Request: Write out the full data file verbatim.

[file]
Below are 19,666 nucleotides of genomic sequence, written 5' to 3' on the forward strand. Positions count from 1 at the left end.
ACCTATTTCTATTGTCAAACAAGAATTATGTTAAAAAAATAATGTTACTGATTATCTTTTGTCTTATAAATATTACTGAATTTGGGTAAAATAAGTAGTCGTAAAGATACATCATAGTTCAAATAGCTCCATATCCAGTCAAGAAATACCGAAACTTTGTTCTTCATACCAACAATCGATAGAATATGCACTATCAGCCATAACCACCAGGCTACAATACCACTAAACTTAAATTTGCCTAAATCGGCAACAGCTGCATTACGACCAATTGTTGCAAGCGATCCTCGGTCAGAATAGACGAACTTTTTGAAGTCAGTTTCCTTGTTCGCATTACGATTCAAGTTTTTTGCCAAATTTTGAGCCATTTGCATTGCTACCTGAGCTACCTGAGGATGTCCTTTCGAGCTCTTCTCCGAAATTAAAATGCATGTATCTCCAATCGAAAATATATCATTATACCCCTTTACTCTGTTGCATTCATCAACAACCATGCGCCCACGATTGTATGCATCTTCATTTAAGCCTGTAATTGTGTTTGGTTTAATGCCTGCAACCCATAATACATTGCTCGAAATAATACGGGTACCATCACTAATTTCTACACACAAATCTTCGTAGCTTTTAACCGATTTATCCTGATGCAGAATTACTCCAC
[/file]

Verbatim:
Below are 19,666 nucleotides of genomic sequence, written 5' to 3' on the forward strand. Positions count from 1 at the left end.
ACCTATTTCTATTGTCAAACAAGAATTATGTTAAAAAAATAATGTTACTGATTATCTTTTGTCTTATAAATATTACTGAATTTGGGTAAAATAAGTAGTCGTAAAGATACATCATAGTTCAAATAGCTCCATATCCAGTCAAGAAATACCGAAACTTTGTTCTTCATACCAACAATCGATAGAATATGCACTATCAGCCATAACCACCAGGCTACAATACCACTAAACTTAAATTTGCCTAAATCGGCAACAGCTGCATTACGACCAATTGTTGCAAGCGATCCTCGGTCAGAATAGACGAACTTTTTGAAGTCAGTTTCCTTGTTCGCATTACGATTCAAGTTTTTTGCCAAATTTTGAGCCATTTGCATTGCTACCTGAGCTACCTGAGGATGTCCTTTCGAGCTCTTCTCCGAAATTAAAATGCATGTATCTCCAATCGAAAATATATCATTATACCCCTTTACTCTGTTGCATTCATCAACAACCATGCGCCCACGATTGTATGCATCTTCATTTAAGCCTGTAATTGTGTTTGGTTTAATGCCTGCAACCCATAATACATTGCTCGAAATAATACGGGTACCATCACTAATTTCTACACACAAATCTTCGTAGCTTTTAACCGATTTATCCTGATGCAGAATTACTCCAC